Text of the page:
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[R1 DVD art]
AKA: 君に届け 2ND SEASON (Kimi ni Todoke 2nd Season)
Genre: Teenage romantic comedy
Length: Television series, 12 episodes, 23 minutes each
Distributor: Licensed in North America by NIS America, available streaming on Netflix.
Content Rating: 14+ (adult themes and concepts)
Related Series: Kimi ni Todoke (From Me to You) Season 1, Kimi ni Todoke (From Me to You) season 3
Also Recommended: Boys Be, His and Her Circumstances, Kimi ni Todoke (From Me to You) Season One
Notes: This is the review covering the actual second season of Kimi ni Todoke, as opposed to the previous "second season" review which actually covers the second half of Season One due to initial confusion caused by episode count and packaging.

Kimi ni Todoke (From Me to You) Season 2


After Sawako Kuronuma and Shota Kazehaya took the first tentative steps toward romance in the second half of Season One, both (but particularly Sawako) are now feeling hesitant about how to proceed. Misunderstandings, along with the appearance of one new rival and the re-appearance of another, threaten to tear our couple apart before they even get properly started.


That last sentence of the synopsis is the basic plot of a lot of romantic comedy and drama - even the likes of Love Hina - and since the show currently under review has always aspired to be above conventional plot contrivances, that’s the first disappointment of Season Two.

Much worse is how the plot achieves the misunderstandings. It's mainly done by regressing Sawako to her infuriating, self-defeating pre-New Year's Eve timidity and lack of self-esteem. She's so afraid of saying the wrong words or making the wrong gestures that she says and does nothing at all; and naturally Kazehaya interprets her lack of response as rejection of him. This time I felt like grabbing her by the thro- ; no, I mean gently telling her that it's okay if your words aren't exactly right or your gestures maybe misinterpreted, because inaction is not a viable alternative in romance. (This one had me contemplating worse violence against Sawako than the first set did? That is not good. But wiping out all her progress from Season One for the sake of a contrived plot is not good, either.) To some degree Kazehaya also doesn't speak his mind clearly, so it's not all Sawako's fault (though it's mostly Sawako's fault), and we have a "breakup" here mainly due to a conversation from which both parties somehow manage to draw the wrong conclusions.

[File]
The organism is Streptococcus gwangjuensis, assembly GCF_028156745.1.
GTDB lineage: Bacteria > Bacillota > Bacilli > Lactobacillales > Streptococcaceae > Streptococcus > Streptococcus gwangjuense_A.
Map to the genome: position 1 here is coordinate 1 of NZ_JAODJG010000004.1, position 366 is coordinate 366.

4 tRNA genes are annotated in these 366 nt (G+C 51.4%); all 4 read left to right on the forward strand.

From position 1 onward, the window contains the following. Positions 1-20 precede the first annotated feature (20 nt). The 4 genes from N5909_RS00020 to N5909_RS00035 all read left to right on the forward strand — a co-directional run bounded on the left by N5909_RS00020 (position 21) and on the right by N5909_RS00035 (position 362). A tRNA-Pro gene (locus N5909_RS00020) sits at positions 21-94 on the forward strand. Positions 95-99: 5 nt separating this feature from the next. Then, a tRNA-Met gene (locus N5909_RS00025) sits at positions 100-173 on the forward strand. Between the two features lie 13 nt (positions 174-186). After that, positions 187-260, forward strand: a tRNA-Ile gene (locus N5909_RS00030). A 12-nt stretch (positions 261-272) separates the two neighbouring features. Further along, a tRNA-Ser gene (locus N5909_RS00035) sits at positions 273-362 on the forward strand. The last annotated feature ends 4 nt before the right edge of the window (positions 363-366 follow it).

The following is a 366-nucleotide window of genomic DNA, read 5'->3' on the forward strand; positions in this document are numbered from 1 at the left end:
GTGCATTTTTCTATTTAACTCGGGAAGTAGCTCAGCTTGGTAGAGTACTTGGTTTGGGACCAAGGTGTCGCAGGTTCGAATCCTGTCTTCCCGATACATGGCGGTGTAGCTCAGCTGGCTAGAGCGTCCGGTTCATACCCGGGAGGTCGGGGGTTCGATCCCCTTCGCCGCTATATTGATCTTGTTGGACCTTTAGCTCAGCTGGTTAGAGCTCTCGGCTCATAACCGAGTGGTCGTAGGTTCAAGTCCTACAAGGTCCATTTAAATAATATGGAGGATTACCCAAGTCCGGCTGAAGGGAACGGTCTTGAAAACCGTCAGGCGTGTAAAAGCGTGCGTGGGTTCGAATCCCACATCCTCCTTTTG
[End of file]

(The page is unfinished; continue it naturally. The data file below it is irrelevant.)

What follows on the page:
We've regressed to Season One in other ways as well. By the end of that season, Sawako seemed to be finally accepted as a normal girl by just about everyone (except Pin, but he's the show's idiot); but somehow in this one everyone's back to calling her "Sadako". Mainly plot contrivance here again; it is apparently so she can use the "spooky" persona in the obligatory School Festival.

Meanwhile, Kurumi is back to scheming to reclaim Kazehaya (she's more subtle about it this time though), while a new boy in class named Kento is trying to get Sawako's attention. Both the rivals say things to our heroes to try to induce them to break up- Kurumi works on Sawako, while Kento works on both Sawako and Kazehaya. Kurumi was exposed as untrustworthy last time- even to the point that Sawako realized it- but I can kind of understand how she can still have such an influence on a person who's still so naïve and so completely lacking in confidence. However, it’s much harder to understand why Kazehaya would even give a second's consideration to the words of someone like Kento whose agenda is so obvious.

And this summarizes just about everything that happens in the twelve episodes. The Chizuru storyline from last season ends in a rather perfunctory way, with an event that occupies maybe half an episode. (Chizuru "cleans up" rather nicely though. You wouldn't have thought she had it in her.) The relationship between Ryu and Chizuru, an important subplot in the manga, is almost completely neglected here; in fact, Ryu might as well have not shown up at all, since he is given so little to do.

To this season's further detriment, I thought the opening and closing songs and animation this time were inferior to the ones used in the first two seasons. But to this season's credit, the character animation is much "cleaner" this time, and the use of SD more restricted to places where it is appropriate instead of the rather random way it was used before.

So the Kimi ni Todoke saga finally closes with a very weak second season (and one that I nearly gave only two stars to). In the end, it's a painful set to watch, one where the audience is going to be shouting advice to the screen rather than being moved by their dilemma.

If you'd stopped with the first season, you might have better memories of Kimi Ni Todoke.Allen Moody

Recommended Audience: No sex, no fan service, and this time no physical violence. Kids will be bored with it all, though.

Version(s) Viewed: R1 DVD, bilingual
Review Status: Full (12/12)
Kimi ni Todoke (From Me to You) Season 2 © 2011 Karuho Shiina / Shueisha, DNDP, VAP, Production I.G.
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